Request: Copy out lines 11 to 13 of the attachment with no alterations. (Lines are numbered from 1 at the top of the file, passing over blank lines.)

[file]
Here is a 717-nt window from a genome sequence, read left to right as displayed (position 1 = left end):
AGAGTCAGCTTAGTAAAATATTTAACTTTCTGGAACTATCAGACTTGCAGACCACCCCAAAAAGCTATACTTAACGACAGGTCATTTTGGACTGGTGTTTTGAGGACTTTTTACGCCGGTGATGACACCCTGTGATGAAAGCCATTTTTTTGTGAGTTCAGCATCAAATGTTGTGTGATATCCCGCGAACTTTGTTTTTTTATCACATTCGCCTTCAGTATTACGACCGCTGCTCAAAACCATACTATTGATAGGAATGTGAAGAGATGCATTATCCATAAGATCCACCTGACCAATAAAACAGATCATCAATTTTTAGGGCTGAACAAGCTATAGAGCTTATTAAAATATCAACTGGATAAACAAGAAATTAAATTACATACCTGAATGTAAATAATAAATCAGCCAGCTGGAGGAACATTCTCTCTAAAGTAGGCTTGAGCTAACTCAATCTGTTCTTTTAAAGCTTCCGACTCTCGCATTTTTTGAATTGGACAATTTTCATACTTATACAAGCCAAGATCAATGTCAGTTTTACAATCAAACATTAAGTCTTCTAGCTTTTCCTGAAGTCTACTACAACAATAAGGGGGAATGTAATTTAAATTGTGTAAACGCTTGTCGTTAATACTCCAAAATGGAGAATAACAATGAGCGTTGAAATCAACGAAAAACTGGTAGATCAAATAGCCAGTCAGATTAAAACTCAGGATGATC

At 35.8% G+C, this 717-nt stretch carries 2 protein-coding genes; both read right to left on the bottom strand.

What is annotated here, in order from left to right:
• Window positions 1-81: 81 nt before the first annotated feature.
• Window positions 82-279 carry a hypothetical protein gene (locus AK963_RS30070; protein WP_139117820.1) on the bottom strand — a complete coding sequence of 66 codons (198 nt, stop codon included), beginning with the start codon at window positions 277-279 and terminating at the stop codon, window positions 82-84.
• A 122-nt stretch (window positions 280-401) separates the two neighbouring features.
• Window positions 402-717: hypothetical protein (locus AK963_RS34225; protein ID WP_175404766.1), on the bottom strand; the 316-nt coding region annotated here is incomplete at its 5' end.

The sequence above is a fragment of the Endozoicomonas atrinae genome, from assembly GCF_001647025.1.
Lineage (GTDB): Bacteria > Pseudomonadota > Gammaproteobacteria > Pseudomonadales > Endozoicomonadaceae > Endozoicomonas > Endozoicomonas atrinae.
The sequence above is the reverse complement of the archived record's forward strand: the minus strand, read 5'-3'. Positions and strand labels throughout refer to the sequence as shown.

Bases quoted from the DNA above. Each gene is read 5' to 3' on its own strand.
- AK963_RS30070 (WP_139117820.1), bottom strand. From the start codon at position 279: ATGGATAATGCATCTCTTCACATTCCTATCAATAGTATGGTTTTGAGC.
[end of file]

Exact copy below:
The sequence above is the reverse complement of the archived record's forward strand: the minus strand, read 5'-3'. Positions and strand labels throughout refer to the sequence as shown.

Bases quoted from the DNA above. Each gene is read 5' to 3' on its own strand.
- AK963_RS30070 (WP_139117820.1), bottom strand. From the start codon at position 279: ATGGATAATGCATCTCTTCACATTCCTATCAATAGTATGGTTTTGAGC.